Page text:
I was the biggest overachiever while I was expecting Laura--I did not have one drop of caffeine, one remotely unhealthy food, one medication... I stayed physically active, listened to (and played) Mozart, and read stories to my swelling belly. It was my joy to do so. I'd still do anything for her and her family.
For myself, I care much less. There's always tomorrow to get in shape, prioritize sleep, or start eating better. If I could see myself as the Father does, I would have to acknowledge the price at which I was bought, and start to "parent" myself through His eyes. His love is truly perfect, in the way I wanted to give it to my child. He who did not spare His only Son, but gave Him up for all, will He not with Him freely give us all things? (Rom. 8:32)
Years ago, a close friend sought counseling about a pain and frustration in her life. After many weeks of gentle counsel, the counselor said, "Another thing just to think about is contentment." Well. She was LIVID. How can someone who has not experienced this dare say to be content!?
You know how desperate parents always try to redirect their children's attention to something that's good? If they're small, perhaps with a toy, if they're older, perhaps a discussion of perspective. Parents know that passing difficulties are not the big picture. As we seek to leave behind childhood things (1 Cor. 13:11), and think God's thoughts toward ourselves, I'd gently encourage you all to parent yourselves through life's inevitable pain and disappointments. Consider contentment. Direct your attention to the good, the true, and the beautiful. (Phil. 4:8) Know that in the exact way you've always needed to be loved, the way you want to love your children, God is advocating for YOU that way.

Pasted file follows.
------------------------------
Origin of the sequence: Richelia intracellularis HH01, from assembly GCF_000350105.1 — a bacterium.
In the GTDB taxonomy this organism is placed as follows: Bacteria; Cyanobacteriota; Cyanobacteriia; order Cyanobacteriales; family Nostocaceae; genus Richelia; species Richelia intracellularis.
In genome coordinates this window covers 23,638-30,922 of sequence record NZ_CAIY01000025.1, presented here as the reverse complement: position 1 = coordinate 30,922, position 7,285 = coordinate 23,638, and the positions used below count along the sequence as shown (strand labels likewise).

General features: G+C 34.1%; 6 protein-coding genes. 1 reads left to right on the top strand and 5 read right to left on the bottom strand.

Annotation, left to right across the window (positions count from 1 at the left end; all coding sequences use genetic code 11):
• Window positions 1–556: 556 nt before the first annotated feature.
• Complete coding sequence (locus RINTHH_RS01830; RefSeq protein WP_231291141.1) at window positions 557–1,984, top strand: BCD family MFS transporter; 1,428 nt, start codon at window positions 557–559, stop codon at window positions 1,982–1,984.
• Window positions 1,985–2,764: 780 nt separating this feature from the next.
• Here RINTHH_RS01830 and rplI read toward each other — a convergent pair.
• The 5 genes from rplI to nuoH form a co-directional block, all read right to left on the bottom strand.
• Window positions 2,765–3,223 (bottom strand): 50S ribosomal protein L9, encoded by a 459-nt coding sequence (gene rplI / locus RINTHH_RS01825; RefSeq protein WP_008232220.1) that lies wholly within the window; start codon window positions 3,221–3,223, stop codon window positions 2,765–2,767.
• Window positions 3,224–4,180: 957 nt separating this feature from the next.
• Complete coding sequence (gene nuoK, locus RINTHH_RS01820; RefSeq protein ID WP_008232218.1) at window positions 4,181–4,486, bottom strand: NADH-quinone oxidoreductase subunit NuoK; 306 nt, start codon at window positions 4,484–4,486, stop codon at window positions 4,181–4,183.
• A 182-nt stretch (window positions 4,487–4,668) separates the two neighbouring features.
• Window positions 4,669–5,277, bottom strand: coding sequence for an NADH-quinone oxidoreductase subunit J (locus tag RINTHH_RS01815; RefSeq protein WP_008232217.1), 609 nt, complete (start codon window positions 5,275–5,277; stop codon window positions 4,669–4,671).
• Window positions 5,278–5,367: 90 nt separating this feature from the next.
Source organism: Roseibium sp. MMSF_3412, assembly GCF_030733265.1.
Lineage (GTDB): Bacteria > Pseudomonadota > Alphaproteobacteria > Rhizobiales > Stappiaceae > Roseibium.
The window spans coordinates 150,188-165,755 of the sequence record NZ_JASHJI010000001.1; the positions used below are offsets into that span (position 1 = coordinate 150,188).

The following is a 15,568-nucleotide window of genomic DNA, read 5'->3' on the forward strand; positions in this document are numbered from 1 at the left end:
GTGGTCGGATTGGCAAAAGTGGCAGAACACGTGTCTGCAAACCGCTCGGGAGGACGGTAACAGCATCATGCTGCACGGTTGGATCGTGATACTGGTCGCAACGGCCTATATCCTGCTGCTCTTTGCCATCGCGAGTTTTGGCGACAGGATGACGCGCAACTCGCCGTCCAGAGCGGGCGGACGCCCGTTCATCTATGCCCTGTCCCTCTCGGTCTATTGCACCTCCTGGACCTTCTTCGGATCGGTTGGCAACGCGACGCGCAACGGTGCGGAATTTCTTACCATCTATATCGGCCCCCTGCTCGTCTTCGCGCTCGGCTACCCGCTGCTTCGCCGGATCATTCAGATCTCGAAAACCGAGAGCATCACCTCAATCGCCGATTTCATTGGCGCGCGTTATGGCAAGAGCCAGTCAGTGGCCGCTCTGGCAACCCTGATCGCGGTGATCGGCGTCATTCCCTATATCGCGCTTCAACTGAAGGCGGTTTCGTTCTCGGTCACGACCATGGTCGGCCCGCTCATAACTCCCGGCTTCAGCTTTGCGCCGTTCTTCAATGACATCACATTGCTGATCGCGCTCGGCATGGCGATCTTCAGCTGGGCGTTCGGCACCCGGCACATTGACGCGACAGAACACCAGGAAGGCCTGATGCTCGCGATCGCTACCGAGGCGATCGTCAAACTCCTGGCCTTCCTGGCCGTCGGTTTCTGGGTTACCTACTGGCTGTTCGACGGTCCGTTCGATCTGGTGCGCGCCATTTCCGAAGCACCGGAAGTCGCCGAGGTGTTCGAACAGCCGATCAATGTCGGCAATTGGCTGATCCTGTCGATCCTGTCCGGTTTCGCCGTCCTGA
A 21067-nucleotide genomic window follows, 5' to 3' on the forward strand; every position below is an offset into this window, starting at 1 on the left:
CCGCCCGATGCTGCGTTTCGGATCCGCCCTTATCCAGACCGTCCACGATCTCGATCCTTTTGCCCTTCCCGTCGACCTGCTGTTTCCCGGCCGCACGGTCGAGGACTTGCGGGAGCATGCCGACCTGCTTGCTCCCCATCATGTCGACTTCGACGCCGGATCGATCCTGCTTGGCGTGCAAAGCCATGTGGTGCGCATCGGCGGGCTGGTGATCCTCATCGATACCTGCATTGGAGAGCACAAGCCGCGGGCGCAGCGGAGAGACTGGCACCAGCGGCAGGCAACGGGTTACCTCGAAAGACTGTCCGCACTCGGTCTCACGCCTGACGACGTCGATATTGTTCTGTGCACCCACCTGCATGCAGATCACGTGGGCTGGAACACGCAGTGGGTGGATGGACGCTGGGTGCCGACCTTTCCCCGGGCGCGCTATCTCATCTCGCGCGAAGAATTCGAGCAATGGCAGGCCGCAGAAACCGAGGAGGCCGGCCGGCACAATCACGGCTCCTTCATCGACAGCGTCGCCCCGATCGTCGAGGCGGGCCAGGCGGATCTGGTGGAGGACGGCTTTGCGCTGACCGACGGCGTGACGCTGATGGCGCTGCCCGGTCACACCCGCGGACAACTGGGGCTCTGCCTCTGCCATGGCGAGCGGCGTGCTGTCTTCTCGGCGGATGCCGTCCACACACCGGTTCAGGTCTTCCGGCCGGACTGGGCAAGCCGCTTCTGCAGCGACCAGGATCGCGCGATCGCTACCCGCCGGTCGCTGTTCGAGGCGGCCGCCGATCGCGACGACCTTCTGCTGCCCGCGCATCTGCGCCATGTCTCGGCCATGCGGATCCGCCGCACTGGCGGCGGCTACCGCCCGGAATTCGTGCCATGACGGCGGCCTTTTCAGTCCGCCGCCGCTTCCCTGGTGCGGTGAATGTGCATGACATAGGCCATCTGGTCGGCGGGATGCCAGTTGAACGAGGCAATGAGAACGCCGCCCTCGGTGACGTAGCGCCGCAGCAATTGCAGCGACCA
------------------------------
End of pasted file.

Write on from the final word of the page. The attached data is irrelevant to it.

The end of the story for my friend is that she came to realize the wisdom of those words, and has since been blessed beautifully with answered prayers and depth of wisdom.
I took a walk this blue crystal day, full of giant puffy clouds lazily moving across the sky, sun kissed warmth, birds singing, and the smell of flowers on the air. At some point, a glorious circling wind blew all the dandelion cottons around, and for a good couple minutes, I was surrounded by their delightful swirling. God didn't have to make the world beautiful, but He did, out of an unfailing love for us.
For those suffering this spring, know our prayers go with you. Know He loves you beyond compare, and wants to hold you through your pain. For all of us, take a moment to parent yourselves with nurture and encouragement that we learn from our perfect Father.
It is Well. Spafford, 1873. The choir of CtK.